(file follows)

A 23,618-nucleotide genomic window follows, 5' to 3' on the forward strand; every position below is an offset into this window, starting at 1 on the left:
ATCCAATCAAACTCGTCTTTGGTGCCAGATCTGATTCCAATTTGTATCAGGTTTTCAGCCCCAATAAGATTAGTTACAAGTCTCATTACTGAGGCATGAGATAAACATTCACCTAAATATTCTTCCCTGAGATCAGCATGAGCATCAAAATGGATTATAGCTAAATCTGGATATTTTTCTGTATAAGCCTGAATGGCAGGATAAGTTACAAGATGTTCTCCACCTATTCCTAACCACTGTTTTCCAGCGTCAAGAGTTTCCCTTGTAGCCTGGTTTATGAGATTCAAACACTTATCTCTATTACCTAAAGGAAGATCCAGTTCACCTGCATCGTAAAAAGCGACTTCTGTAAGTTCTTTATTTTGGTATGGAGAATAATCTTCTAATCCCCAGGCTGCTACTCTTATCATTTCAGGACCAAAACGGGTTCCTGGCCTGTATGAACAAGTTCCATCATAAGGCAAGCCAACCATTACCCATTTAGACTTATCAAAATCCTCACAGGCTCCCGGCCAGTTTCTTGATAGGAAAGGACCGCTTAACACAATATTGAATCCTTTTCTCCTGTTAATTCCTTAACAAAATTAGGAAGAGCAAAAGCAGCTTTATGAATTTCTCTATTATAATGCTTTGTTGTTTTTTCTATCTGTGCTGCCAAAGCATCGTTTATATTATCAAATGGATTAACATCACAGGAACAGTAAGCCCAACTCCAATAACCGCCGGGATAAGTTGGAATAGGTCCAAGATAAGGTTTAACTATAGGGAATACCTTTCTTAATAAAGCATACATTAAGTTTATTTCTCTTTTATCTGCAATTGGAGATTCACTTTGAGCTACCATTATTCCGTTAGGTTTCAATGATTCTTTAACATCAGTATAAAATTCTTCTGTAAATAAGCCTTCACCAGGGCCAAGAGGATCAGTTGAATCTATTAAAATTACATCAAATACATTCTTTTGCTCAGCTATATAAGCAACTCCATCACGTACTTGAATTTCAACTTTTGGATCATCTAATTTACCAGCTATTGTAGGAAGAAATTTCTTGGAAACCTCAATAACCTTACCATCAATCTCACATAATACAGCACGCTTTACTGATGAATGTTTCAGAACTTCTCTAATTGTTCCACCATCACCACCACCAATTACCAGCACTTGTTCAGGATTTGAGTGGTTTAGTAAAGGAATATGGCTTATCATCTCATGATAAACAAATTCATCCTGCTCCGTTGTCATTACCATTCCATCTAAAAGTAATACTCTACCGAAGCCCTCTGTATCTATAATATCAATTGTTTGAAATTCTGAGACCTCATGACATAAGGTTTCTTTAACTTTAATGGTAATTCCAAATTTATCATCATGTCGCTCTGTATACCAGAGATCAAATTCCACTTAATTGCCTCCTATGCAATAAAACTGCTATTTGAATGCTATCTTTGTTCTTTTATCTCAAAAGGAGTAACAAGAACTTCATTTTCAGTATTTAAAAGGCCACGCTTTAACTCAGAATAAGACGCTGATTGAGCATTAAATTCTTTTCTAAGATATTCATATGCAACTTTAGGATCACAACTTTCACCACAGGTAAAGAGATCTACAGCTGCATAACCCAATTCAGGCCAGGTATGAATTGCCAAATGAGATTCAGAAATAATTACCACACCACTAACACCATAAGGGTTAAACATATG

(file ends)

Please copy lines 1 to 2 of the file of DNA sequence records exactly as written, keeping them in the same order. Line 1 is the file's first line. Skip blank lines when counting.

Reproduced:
A 23,618-nucleotide genomic window follows, 5' to 3' on the forward strand; every position below is an offset into this window, starting at 1 on the left:
ATCCAATCAAACTCGTCTTTGGTGCCAGATCTGATTCCAATTTGTATCAGGTTTTCAGCCCCAATAAGATTAGTTACAAGTCTCATTACTGAGGCATGAGATAAACATTCACCTAAATATTCTTCCCTGAGATCAGCATGAGCATCAAAATGGATTATAGCTAAATCTGGATATTTTTCTGTATAAGCCTGAATGGCAGGATAAGTTACAAGATGTTCTCCACCTATTCCTAACCACTGTTTTCCAGCGTCAAGAGTTTCCCTTGTAGCCTGGTTTATGAGATTCAAACACTTATCTCTATTACCTAAAGGAAGATCCAGTTCACCTGCATCGTAAAAAGCGACTTCTGTAAGTTCTTTATTTTGGTATGGAGAATAATCTTCTAATCCCCAGGCTGCTACTCTTATCATTTCAGGACCAAAACGGGTTCCTGGCCTGTATGAACAAGTTCCATCATAAGGCAAGCCAACCATTACCCATTTAGACTTATCAAAATCCTCACAGGCTCCCGGCCAGTTTCTTGATAGGAAAGGACCGCTTAACACAATATTGAATCCTTTTCTCCTGTTAATTCCTTAACAAAATTAGGAAGAGCAAAAGCAGCTTTATGAATTTCTCTATTATAATGCTTTGTTGTTTTTTCTATCTGTGCTGCCAAAGCATCGTTTATATTATCAAATGGATTAACATCACAGGAACAGTAAGCCCAACTCCAATAACCGCCGGGATAAGTTGGAATAGGTCCAAGATAAGGTTTAACTATAGGGAATACCTTTCTTAATAAAGCATACATTAAGTTTATTTCTCTTTTATCTGCAATTGGAGATTCACTTTGAGCTACCATTATTCCGTTAGGTTTCAATGATTCTTTAACATCAGTATAAAATTCTTCTGTAAATAAGCCTTCACCAGGGCCAAGAGGATCAGTTGAATCTATTAAAATTACATCAAATACATTCTTTTGCTCAGCTATATAAGCAACTCCATCACGTACTTGAATTTCAACTTTTGGATCATCTAATTTACCAGCTATTGTAGGAAGAAATTTCTTGGAAACCTCAATAACCTTACCATCAATCTCACATAATACAGCACGCTTTACTGATGAATGTTTCAGAACTTCTCTAATTGTTCCACCATCACCACCACCAATTACCAGCACTTGTTCAGGATTTGAGTGGTTTAGTAAAGGAATATGGCTTATCATCTCATGATAAACAAATTCATCCTGCTCCGTTGTCATTACCATTCCATCTAAAAGTAATACTCTACCGAAGCCCTCTGTATCTATAATATCAATTGTTTGAAATTCTGAGACCTCATGACATAAGGTTTCTTTAACTTTAATGGTAATTCCAAATTTATCATCATGTCGCTCTGTATACCAGAGATCAAATTCCACTTAATTGCCTCCTATGCAATAAAACTGCTATTTGAATGCTATCTTTGTTCTTTTATCTCAAAAGGAGTAACAAGAACTTCATTTTCAGTATTTAAAAGGCCACGCTTTAACTCAGAATAAGACGCTGATTGAGCATTAAATTCTTTTCTAAGATATTCATATGCAACTTTAGGATCACAACTTTCACCACAGGTAAAGAGATCTACAGCTGCATAACCCAATTCAGGCCAGGTATGAATTGCCAAATGAGATTCAGAAATAATTACCACACCACTAACACCATAAGGGTTAAACATATG